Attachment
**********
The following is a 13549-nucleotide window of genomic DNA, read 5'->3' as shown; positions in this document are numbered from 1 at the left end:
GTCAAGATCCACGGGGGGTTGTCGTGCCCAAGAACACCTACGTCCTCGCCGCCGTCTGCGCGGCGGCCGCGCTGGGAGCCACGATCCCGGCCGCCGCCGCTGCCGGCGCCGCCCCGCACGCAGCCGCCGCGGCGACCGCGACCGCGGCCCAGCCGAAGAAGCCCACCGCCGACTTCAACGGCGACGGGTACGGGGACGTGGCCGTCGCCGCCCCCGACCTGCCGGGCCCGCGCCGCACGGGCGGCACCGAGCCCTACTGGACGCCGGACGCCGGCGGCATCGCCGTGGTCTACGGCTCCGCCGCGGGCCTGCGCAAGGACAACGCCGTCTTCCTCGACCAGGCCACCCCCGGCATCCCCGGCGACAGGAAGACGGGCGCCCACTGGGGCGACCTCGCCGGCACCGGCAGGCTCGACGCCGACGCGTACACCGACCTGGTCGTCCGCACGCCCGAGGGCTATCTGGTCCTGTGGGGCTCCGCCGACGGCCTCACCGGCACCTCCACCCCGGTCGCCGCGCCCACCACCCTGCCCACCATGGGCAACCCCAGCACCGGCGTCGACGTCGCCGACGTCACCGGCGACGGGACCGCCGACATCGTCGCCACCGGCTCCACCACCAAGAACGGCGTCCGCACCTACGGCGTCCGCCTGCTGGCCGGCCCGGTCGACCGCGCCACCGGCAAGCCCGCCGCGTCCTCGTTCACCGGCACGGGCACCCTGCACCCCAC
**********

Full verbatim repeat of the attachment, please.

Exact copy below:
The following is a 13549-nucleotide window of genomic DNA, read 5'->3' as shown; positions in this document are numbered from 1 at the left end:
GTCAAGATCCACGGGGGGTTGTCGTGCCCAAGAACACCTACGTCCTCGCCGCCGTCTGCGCGGCGGCCGCGCTGGGAGCCACGATCCCGGCCGCCGCCGCTGCCGGCGCCGCCCCGCACGCAGCCGCCGCGGCGACCGCGACCGCGGCCCAGCCGAAGAAGCCCACCGCCGACTTCAACGGCGACGGGTACGGGGACGTGGCCGTCGCCGCCCCCGACCTGCCGGGCCCGCGCCGCACGGGCGGCACCGAGCCCTACTGGACGCCGGACGCCGGCGGCATCGCCGTGGTCTACGGCTCCGCCGCGGGCCTGCGCAAGGACAACGCCGTCTTCCTCGACCAGGCCACCCCCGGCATCCCCGGCGACAGGAAGACGGGCGCCCACTGGGGCGACCTCGCCGGCACCGGCAGGCTCGACGCCGACGCGTACACCGACCTGGTCGTCCGCACGCCCGAGGGCTATCTGGTCCTGTGGGGCTCCGCCGACGGCCTCACCGGCACCTCCACCCCGGTCGCCGCGCCCACCACCCTGCCCACCATGGGCAACCCCAGCACCGGCGTCGACGTCGCCGACGTCACCGGCGACGGGACCGCCGACATCGTCGCCACCGGCTCCACCACCAAGAACGGCGTCCGCACCTACGGCGTCCGCCTGCTGGCCGGCCCGGTCGACCGCGCCACCGGCAAGCCCGCCGCGTCCTCGTTCACCGGCACGGGCACCCTGCACCCCAC